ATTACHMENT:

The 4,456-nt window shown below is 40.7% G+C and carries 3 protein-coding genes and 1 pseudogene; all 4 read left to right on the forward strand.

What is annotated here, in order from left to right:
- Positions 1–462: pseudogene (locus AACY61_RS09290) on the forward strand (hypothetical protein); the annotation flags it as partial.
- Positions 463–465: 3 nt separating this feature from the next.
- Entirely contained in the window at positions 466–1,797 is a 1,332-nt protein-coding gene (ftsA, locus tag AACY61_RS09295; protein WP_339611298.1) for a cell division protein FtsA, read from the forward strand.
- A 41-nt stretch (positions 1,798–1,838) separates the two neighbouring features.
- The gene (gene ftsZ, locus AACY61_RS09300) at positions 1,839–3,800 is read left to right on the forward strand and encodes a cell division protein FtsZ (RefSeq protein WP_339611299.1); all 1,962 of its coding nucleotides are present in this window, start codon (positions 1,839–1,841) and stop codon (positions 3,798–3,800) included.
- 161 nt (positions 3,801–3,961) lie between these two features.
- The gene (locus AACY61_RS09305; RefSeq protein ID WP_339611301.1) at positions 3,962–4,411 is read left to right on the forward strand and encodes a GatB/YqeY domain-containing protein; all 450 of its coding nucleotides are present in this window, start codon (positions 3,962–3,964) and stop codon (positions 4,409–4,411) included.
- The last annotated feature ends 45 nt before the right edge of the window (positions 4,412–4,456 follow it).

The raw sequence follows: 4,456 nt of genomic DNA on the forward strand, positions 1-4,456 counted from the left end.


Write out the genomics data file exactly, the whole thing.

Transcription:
The 4,456-nt window shown below is 40.7% G+C and carries 3 protein-coding genes and 1 pseudogene; all 4 read left to right on the forward strand.

What is annotated here, in order from left to right:
- Positions 1–462: pseudogene (locus AACY61_RS09290) on the forward strand (hypothetical protein); the annotation flags it as partial.
- Positions 463–465: 3 nt separating this feature from the next.
- Entirely contained in the window at positions 466–1,797 is a 1,332-nt protein-coding gene (ftsA, locus tag AACY61_RS09295; protein WP_339611298.1) for a cell division protein FtsA, read from the forward strand.
- A 41-nt stretch (positions 1,798–1,838) separates the two neighbouring features.
- The gene (gene ftsZ, locus AACY61_RS09300) at positions 1,839–3,800 is read left to right on the forward strand and encodes a cell division protein FtsZ (RefSeq protein WP_339611299.1); all 1,962 of its coding nucleotides are present in this window, start codon (positions 1,839–1,841) and stop codon (positions 3,798–3,800) included.
- 161 nt (positions 3,801–3,961) lie between these two features.
- The gene (locus AACY61_RS09305; RefSeq protein ID WP_339611301.1) at positions 3,962–4,411 is read left to right on the forward strand and encodes a GatB/YqeY domain-containing protein; all 450 of its coding nucleotides are present in this window, start codon (positions 3,962–3,964) and stop codon (positions 4,409–4,411) included.
- The last annotated feature ends 45 nt before the right edge of the window (positions 4,412–4,456 follow it).

The raw sequence follows: 4,456 nt of genomic DNA on the forward strand, positions 1-4,456 counted from the left end.